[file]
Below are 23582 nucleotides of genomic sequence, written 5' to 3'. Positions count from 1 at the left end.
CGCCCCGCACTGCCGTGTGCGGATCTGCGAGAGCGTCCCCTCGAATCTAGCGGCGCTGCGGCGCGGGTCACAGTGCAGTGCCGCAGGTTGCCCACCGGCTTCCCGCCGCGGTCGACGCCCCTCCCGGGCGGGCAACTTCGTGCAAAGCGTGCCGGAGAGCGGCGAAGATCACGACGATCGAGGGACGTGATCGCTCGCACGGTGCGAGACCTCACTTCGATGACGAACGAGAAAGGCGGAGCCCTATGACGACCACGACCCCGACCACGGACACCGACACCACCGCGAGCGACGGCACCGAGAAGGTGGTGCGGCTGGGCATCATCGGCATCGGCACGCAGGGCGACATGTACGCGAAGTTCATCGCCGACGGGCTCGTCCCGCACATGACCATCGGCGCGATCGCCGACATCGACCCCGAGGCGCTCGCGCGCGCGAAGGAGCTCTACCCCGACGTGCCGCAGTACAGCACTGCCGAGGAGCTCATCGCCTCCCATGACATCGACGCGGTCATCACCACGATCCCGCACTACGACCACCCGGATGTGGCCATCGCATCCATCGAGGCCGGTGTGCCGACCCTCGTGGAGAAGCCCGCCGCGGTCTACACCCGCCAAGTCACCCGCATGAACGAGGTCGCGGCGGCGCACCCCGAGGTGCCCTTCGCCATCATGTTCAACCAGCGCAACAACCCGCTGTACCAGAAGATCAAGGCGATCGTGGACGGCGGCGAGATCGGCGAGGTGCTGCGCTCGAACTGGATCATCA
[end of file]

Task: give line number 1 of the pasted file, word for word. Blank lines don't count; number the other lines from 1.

Below are 23582 nucleotides of genomic sequence, written 5' to 3'. Positions count from 1 at the left end.